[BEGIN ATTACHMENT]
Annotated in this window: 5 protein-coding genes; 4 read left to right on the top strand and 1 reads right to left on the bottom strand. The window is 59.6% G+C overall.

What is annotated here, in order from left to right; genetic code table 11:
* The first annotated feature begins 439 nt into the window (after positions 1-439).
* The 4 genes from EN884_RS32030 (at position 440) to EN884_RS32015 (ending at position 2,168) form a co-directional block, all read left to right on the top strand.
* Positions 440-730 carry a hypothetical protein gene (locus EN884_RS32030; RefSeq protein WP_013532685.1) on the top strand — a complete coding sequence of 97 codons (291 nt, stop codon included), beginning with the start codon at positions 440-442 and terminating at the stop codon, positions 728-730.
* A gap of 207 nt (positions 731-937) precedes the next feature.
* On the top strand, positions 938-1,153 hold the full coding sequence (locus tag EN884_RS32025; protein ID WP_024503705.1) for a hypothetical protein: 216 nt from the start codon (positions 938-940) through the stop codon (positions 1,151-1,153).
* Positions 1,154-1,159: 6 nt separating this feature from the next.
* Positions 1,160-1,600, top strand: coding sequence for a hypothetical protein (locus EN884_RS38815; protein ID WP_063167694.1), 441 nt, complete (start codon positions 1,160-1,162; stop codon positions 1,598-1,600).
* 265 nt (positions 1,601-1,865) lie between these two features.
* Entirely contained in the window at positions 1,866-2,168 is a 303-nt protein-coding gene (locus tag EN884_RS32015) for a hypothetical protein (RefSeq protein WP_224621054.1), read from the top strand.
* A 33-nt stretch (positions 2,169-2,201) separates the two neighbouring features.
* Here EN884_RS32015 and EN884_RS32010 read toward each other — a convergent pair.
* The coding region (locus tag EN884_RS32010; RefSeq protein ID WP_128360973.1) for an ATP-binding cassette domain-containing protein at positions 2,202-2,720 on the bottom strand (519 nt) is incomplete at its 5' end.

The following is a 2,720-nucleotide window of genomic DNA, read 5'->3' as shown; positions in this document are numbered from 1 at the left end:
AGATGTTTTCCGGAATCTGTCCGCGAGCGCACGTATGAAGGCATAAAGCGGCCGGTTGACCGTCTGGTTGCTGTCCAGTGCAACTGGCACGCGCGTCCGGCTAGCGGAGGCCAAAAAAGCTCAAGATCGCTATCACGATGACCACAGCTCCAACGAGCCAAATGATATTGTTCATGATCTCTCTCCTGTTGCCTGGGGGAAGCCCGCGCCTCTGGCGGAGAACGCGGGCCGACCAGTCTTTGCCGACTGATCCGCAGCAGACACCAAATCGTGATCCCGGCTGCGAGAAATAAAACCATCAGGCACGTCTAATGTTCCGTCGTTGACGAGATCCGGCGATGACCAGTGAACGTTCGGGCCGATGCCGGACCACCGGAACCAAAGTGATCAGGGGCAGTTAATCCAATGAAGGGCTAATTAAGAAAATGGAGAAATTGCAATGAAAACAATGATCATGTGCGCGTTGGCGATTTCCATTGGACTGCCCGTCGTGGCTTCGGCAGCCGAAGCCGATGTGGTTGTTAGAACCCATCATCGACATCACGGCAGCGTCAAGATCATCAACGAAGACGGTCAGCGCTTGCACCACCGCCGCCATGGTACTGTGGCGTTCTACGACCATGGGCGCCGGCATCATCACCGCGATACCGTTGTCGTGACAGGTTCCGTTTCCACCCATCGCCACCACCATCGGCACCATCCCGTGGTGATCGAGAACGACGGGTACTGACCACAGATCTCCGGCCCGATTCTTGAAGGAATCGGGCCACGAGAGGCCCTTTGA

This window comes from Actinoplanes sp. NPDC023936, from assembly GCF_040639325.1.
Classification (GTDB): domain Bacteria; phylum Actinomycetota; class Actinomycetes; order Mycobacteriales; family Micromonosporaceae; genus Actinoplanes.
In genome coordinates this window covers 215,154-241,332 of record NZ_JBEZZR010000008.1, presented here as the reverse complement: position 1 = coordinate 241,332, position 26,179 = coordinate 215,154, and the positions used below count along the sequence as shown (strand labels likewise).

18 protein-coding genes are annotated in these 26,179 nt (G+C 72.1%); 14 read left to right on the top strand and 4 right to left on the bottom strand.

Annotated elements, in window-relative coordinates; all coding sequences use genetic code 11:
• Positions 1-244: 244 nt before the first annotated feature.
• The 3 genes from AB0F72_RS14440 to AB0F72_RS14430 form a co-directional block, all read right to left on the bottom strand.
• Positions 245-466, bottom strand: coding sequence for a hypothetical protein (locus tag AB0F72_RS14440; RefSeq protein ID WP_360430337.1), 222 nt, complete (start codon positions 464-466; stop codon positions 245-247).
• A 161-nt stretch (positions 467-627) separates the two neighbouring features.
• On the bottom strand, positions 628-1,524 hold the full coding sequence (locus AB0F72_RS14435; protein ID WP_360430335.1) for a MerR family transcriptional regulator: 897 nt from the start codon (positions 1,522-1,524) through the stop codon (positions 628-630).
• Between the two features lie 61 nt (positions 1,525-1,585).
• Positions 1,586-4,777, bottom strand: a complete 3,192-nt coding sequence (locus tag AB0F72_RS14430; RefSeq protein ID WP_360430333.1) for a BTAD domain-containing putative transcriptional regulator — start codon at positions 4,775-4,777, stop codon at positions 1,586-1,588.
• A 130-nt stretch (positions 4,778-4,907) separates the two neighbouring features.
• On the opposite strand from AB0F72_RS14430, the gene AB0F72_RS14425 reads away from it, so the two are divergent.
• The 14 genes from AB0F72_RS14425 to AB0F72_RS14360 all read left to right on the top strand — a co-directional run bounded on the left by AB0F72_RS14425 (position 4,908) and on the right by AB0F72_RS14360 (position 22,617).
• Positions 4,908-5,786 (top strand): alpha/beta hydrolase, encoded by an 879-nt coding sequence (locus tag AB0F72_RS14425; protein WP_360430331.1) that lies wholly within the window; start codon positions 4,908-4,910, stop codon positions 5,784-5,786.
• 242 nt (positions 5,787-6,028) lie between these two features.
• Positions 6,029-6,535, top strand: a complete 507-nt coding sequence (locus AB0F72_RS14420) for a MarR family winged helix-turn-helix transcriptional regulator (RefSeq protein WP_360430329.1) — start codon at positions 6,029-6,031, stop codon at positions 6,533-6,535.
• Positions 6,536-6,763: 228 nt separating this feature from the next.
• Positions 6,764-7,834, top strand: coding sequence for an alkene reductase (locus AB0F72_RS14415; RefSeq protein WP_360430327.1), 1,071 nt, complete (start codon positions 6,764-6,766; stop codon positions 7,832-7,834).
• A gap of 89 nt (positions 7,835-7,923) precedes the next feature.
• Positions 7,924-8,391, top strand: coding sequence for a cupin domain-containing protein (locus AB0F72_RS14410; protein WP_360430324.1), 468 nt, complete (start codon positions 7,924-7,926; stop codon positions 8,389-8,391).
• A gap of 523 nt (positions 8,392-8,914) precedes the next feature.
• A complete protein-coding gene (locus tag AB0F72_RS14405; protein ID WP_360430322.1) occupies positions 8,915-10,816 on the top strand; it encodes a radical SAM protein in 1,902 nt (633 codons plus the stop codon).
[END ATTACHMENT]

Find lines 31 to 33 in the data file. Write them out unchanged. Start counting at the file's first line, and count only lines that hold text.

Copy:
• The 14 genes from AB0F72_RS14425 to AB0F72_RS14360 all read left to right on the top strand — a co-directional run bounded on the left by AB0F72_RS14425 (position 4,908) and on the right by AB0F72_RS14360 (position 22,617).
• Positions 4,908-5,786 (top strand): alpha/beta hydrolase, encoded by an 879-nt coding sequence (locus tag AB0F72_RS14425; protein WP_360430331.1) that lies wholly within the window; start codon positions 4,908-4,910, stop codon positions 5,784-5,786.
• 242 nt (positions 5,787-6,028) lie between these two features.